According to a new study conducted by the Mayo Clinic and published in the journal Pediatrics, the number of parents who choose not to vaccinate their kids against the human papillomavirus (HPV) has increased. The latest data shows that 43 percent of parents don’t intend to have their daughters vaccinated, despite simultaneous reports that health care professionals are increasingly recommending the vaccine.
The reasons most commonly cited for not vaccinating included:
- Not recommended by physician
- Not needed or not necessary
- Lack of knowledge
- Not appropriate age
- Safety concerns/side effects
- Not sexually active
These findings are troubling to physicians at the Mayo Clinic. “The results of this study suggest physician recommendation may not be sufﬁcient to increase uptake of [the vaccine],” study authors wrote. “Our ﬁndings across 3 years show that, even as clinicians are increasingly recommending the human papillomavirus vaccine, increasing numbers of parents (greater than 40 percent in 2010) do not intend to vaccinate their adolescent female children with this vaccine.”
Let’s take a look at some of the parent concerns, and what medical experts say.
Not recommended by physician. This is a pretty surprising reason, considering that the Mayo Clinic simultaneously found that more physicians are recommending the vaccine. It’s worth noting that the American Academy of Pediatrics (AAP) recommends that both males and females should receive the HPV vaccine, ideally at age 11 to 12.
Lack of knowledge. I’m not sure if this means parents don’t know about the vaccine, they don’t understand how it works, or they don’t understand what HPV is.
- HPV is the most common sexually transmitted disease, according to the CDC. It’s so common, that almost every single sexually active person will have it at some point in their lifetime, without even knowing–even people who only ever have one partner.
- HPV is passed from one person to another through genital contact, including intercourse but also through oral sex and just genital-to-genital contact. Condoms help prevent it, but because it’s passed skin-to-skin, any areas that aren’t covered by the condom are still at risk.
- In most cases, HPV goes away before causing any serious health problems, and before a person even knows he or she has it. However, it can also cause very serious health problems, including genital warts and cervical cancer. More rarely, it can cause other types of cancer, including cancer of the vulva, vagina, penis, anus (men and women), and throat. HPV causes an estimated 21,000 cancers in the US each year that are potentially preventable by vaccinating.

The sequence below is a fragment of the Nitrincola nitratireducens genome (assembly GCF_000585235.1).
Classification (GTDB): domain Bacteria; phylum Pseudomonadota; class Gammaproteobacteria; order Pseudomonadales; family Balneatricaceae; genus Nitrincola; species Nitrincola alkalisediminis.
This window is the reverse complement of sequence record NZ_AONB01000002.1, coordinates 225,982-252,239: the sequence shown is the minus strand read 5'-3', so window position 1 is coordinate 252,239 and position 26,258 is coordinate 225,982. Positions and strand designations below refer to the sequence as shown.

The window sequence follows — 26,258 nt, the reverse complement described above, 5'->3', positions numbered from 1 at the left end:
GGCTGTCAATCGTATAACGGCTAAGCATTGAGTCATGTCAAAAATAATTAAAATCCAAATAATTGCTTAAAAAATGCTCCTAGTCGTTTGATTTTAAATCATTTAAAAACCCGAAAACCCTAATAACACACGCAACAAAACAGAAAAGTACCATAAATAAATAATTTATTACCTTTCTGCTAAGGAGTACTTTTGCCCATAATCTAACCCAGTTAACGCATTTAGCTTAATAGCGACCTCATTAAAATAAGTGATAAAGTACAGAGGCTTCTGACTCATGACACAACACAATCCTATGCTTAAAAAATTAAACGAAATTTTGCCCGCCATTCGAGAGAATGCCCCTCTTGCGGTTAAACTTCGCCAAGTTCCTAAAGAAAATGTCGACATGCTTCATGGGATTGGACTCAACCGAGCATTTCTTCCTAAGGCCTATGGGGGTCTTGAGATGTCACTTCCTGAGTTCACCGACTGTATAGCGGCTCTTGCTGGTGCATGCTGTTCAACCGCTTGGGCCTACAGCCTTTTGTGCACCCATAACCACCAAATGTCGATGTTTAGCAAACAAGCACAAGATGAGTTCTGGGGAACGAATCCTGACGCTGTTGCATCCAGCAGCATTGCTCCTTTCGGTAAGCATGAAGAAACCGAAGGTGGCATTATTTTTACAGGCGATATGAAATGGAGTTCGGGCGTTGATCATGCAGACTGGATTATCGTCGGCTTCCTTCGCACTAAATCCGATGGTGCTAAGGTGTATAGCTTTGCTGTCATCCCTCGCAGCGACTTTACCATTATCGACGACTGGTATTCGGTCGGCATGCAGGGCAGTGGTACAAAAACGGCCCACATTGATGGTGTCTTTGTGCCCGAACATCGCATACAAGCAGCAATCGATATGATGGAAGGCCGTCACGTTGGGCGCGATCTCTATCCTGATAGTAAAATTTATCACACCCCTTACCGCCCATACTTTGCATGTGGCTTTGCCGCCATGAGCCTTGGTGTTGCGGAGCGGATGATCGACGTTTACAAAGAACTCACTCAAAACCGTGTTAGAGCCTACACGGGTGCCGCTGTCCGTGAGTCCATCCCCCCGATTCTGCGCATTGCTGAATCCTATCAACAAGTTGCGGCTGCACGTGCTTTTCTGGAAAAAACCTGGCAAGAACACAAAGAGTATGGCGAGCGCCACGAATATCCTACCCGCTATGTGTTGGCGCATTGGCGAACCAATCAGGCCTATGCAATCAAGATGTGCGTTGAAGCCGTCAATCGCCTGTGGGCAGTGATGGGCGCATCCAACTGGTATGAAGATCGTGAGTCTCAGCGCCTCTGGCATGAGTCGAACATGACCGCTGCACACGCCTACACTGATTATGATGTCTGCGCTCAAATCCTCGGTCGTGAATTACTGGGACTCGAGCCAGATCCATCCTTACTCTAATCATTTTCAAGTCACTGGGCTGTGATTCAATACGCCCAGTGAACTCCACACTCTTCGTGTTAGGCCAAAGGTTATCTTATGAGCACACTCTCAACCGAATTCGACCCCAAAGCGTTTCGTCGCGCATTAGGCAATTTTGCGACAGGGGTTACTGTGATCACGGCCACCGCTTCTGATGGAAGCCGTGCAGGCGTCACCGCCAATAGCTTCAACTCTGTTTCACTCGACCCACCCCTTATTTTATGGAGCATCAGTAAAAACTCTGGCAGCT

Not needed, not necessary, or not sexually active. Apparently these mean that parents think their daughter is not going to be sexually active, is waiting for marriage, or that they’re otherwise magically not at risk for HPV, ever. That’s a pretty big assumption, considering that the latest research shows that 47 percent of high school students have had sex, and nearly 40 percent of sexually active teens report not using condoms. Plus, even if your child does wait for marriage, you’re kind of assuming that his or her betrothed does too, and that no one ever cheats on your kid, ever. There’s also the stark reality that there are more than 200,000 sexual assaults in the U.S. each year, and 44 percent of victims are under age 18.
Not appropriate age. Both the CDC and the AAP recommend that boys and girls should be vaccinated against HPV at age 11 to 12 for the greatest effectiveness. It’s been found that at this age, a better immunity is developed than in older adults. HPV vaccines are given in three shots over six months, and it’s important to get all three doses for the best protection. Although the effectiveness is best at ages 11 to 12, the vaccine can be given to girls as young as age nine, boys starting at age 11, and adult men and women up to age 26.
Safety and side effect concerns. “HPV vaccines are safe and effective, and can protect males and females against some of the most common types of HPV that can lead to disease and cancer,” says the CDC. Independent consumer watchdog Consumer Reports says that “Gardasil was highly effective in preventing precancerous cell changes that often develop into cancer of the cervix, vagina, and vulva, and in preventing genital warts.” In looking at data from over 23 million Gardasil doses distributed between 2006 and 2008, the most common side effects recorded by the Vaccine Adverse Event Reporting System (VAERS), managed by the FDA and CDC, were pain and redness at the injection site, dizziness, nausea, headaches, and fainting. More serious issues included 32 deaths, which were found to be linked to other factors not related to the vaccine. There are also some questions about a possible increased chance of Guillain-Barre Syndrome and blood clots, but it’s not clear if those are related to the vaccine or to other risk factors.
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